(CNN) – Bob Jones III, an influential evangelical leader, defended his support of Mitt Romney's 2008 presidential bid Sunday, despite the religious differences he has with the current GOP candidate.
"If this man can best run our country and can beat Hillary Clinton, then why should we be afraid of him, even though we vitally disagree with his Mormonism," Jones said on CNN's "State of the Union." "Mormonism is not Christianity and he understood that."
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"I respect the fact that he didn't try to present himself or Mormonism as Christianity," Jones told CNN Chief Political Correspondent Candy Crowley.
The Church of Jesus Christ of Latter day Saints, or Mormons as members are colloquially known, identify themselves as Christians.
Historically Mormons have broken theologically over issues like the Trinity, baptism and other scripture revelations, which has resulted in other Christian faiths not recognizing Mormons as Christians.
Some faiths go so far as to label Mormonism a theological cult as prominent Southern Baptist pastor Robert Jeffress did after an event last year where he endorsed Rick Perry for the GOP nomination.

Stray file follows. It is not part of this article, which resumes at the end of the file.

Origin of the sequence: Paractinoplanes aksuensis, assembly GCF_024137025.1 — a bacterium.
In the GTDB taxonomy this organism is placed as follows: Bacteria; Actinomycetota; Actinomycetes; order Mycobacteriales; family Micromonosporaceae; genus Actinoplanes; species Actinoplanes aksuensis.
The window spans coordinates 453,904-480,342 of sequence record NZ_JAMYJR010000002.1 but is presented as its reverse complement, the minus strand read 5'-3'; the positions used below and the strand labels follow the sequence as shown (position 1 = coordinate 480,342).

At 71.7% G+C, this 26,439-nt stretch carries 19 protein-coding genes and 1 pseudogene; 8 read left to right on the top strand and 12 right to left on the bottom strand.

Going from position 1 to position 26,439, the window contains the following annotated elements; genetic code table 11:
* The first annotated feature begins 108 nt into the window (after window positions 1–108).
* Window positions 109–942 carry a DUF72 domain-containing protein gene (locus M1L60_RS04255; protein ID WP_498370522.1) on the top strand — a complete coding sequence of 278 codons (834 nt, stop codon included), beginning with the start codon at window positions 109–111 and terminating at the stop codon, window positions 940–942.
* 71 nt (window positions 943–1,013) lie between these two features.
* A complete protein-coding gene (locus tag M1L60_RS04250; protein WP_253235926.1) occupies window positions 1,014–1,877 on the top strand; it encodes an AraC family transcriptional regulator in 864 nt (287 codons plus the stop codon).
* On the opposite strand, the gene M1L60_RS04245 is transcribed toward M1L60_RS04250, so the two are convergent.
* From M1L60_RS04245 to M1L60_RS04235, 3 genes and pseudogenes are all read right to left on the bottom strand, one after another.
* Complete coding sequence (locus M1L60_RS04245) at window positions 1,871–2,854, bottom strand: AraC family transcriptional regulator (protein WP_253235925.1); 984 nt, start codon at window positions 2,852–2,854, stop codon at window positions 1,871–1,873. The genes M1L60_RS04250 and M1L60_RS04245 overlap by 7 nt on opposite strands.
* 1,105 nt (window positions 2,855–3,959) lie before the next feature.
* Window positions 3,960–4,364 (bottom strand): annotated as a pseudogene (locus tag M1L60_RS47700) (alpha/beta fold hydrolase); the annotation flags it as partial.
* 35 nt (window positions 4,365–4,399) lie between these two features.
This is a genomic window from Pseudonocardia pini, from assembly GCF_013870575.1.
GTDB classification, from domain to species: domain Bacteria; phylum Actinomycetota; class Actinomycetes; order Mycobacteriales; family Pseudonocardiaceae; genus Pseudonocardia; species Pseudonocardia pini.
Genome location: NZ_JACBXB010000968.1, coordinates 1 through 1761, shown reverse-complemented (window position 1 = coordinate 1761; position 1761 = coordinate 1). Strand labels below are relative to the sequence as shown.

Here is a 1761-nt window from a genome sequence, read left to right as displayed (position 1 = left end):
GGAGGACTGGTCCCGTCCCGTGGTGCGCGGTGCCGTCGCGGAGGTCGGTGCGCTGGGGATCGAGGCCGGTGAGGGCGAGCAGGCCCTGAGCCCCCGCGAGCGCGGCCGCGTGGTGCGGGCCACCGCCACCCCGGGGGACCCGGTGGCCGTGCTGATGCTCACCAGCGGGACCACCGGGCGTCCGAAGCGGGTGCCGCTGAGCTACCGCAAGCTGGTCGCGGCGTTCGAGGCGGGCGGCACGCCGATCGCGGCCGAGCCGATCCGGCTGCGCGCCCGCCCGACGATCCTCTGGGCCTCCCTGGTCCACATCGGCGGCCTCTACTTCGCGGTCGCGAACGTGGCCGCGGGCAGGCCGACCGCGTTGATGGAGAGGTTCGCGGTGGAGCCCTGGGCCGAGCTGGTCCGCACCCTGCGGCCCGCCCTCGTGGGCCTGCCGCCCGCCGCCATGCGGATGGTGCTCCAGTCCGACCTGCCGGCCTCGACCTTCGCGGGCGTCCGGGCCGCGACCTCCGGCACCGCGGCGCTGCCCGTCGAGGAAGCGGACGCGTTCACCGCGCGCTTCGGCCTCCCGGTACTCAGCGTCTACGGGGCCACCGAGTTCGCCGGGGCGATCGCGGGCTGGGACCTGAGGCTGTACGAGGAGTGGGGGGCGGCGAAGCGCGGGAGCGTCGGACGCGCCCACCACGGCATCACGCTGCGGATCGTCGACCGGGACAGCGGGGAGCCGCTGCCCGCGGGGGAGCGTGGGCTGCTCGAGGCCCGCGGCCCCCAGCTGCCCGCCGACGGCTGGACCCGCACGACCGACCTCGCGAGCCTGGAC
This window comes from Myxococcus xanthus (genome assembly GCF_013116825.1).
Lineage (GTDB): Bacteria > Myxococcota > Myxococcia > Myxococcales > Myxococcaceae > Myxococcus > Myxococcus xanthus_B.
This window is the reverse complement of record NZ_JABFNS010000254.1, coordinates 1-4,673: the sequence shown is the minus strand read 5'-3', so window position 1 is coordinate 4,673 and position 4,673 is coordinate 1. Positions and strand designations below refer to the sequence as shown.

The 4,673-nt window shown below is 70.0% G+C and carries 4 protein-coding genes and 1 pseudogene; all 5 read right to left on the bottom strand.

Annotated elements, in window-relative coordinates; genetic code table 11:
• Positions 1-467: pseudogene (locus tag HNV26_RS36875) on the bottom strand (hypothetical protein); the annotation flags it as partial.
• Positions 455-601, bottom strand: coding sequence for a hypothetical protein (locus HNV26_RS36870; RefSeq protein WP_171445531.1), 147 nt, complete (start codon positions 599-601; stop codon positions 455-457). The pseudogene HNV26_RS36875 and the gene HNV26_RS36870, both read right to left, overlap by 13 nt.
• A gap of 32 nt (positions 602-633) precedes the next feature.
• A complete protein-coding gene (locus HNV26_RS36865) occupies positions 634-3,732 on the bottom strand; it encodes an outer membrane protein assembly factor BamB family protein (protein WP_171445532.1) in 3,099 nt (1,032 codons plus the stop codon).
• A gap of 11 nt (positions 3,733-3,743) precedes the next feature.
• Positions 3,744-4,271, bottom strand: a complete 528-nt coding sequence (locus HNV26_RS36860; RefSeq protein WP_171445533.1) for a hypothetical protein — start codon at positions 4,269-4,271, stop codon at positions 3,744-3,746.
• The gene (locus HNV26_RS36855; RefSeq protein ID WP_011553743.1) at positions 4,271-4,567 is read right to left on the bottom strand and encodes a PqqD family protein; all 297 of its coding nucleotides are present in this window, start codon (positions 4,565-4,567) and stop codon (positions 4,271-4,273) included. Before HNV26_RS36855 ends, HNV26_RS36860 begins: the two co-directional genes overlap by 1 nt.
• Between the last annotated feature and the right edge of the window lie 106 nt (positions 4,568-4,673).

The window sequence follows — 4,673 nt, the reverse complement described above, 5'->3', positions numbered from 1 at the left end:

However, Jones said a lack of cultivation is the reason he has yet to make an endorsement during the 2012 election cycle.
"In 2008, he was very solicitous of the evangelical vote," Jones said of the former Massachusetts governor. "If he is that today, I am unaware of it. I certainly have had no contact with him, and so I don't know whether he feels he needs it or wants it, whether he considers it a plus or a minus for him. That was a different dynamic then."
Jones made the comments before a meeting of Christian conservative leaders that led to the group's backing of Rick Santorum.
Family Research Council President Tony Perkins, who said representatives winnowed the field to Santorum and former House Speaker Newt Gingrich, announced the support of the former Pennsylvania senator Saturday.
In the same meetings, Perkins said there was little discussion for Romney's Mormon faith.
"This was not a bash-Mitt Romney weekend, it was focused on the positive," Perkins said. "It's not news that there is not strong support among conservatives for Mitt Romney, and that was reflected here."
Romney supporter Sen. John McCain said the endorsement is "bound to have some affect," but added it will not be "real significant."
"I'm convinced that we will come together and there's no doubt in my mind," McCain said Sunday on CNN's "State of the Union."
– CNN's Gabriella Schwarz, Eric Marrapodi and Kevin Liptak contributed to this report.
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